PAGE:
IHS recently found that crossconnects between customers, and with carriers, accounts for about 10 percent of all revenue among multi-tenant data centers.
Through IHS’s Multi-Tenant Data Center Intelligence Service, IHS analyst Liz Cruz recently reported on the growing phenomenon of crossconnects between customers within multi-tenant data centers (MTDC), and between tenants and carriers within those same data centers. “This is where physical cables are used to make direct connections between different customers and/or carriers within a data center,” Cruz explained. “This reduces latency and costs given that communication does not have to go through an outside Internet Service Provider. IHS currently estimates that slightly less than 10 percent of all multi-tenant data center revenue comes from crossconnect fees.”
Overall, global multi-tenant data center revenue grew 4.7 percent, as measured in U.S. dollars, in Q2 of 2015 compared to the same quarter last year. “Accounting for currency effects, growth is much higher given the weakening euro dragged on revenue in EMEA,” Cruz noted, adding, “However, if assessing the market in terms of space added, which grew by 90,000 square meters in just one quarter, it is quite clear that the MTDC market is a fast-paced one with strong potential for future growth.”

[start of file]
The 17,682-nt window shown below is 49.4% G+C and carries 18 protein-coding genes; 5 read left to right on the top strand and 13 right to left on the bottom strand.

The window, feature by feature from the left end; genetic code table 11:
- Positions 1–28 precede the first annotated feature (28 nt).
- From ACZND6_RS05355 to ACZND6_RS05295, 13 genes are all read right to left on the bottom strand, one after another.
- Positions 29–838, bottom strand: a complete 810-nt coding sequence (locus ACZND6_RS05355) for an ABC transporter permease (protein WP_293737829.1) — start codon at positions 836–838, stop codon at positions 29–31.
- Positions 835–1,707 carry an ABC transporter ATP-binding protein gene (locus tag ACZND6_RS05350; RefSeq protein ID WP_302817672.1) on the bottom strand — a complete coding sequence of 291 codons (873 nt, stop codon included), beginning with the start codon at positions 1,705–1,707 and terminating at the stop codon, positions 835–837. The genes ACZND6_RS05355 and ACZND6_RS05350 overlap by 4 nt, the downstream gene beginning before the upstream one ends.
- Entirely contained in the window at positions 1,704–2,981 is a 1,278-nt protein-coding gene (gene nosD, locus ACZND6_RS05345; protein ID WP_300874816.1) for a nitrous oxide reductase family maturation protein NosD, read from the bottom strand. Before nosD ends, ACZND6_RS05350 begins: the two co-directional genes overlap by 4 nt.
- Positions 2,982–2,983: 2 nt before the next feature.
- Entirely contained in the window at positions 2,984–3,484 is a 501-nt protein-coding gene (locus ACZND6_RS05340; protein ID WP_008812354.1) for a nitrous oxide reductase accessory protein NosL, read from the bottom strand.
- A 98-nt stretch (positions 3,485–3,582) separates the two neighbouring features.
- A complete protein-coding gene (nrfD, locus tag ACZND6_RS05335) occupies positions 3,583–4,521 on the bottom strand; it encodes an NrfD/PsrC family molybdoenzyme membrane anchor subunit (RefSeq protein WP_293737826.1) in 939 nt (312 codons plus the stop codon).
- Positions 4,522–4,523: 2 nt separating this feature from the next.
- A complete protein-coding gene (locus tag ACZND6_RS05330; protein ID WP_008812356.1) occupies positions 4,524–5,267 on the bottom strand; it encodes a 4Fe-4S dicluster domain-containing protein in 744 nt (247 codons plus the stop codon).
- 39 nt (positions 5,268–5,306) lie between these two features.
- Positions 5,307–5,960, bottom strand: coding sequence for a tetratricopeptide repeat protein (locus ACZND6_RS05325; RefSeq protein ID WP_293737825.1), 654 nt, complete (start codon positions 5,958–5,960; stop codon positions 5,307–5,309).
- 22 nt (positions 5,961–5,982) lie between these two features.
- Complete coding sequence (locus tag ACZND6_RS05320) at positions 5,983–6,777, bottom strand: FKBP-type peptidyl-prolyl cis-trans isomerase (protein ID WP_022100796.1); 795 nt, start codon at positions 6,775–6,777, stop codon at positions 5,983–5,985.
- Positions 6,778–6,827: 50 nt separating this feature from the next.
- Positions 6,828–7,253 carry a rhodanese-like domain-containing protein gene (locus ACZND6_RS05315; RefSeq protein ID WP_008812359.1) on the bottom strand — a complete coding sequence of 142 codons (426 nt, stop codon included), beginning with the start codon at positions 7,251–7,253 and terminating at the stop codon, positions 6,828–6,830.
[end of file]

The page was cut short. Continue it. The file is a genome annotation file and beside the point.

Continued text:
On the topic of crossconnects, Cruz said, “Retail colocation data centers in particular find their ability to offer direct crossconnects between customers to be a driver for not only new customers but also increased revenue per kilowatt from existing customers. It is a way for these companies to differentiate and increase revenue from existing tenants without having to invest in more space or power. However, the appeal of a data center dense with customers ripe for crossconnects eventually leads to more customers wanting to collocate at the same campus, therefore requiring more investment.”
She also pointed out that this direct-connect ability among industry peers has created “vertical-specific data center environments.” She noted that in London, Frankfurt, and New York, many financial institutions group in certain data centers to more-efficiently make trades and link to exchanges. In California, some data centers are geared toward digital-media companies that use crossconnects to deliver content to partners within the same facility, she noted.
“The ability to offer a deep interconnection environment is a major barrier to entry for new vendors because it requires a diverse network of carriers and a large data center with a robust tenant list, with which potential customers see value in peering,” Cruz observed. “This kind of business can take years to build.”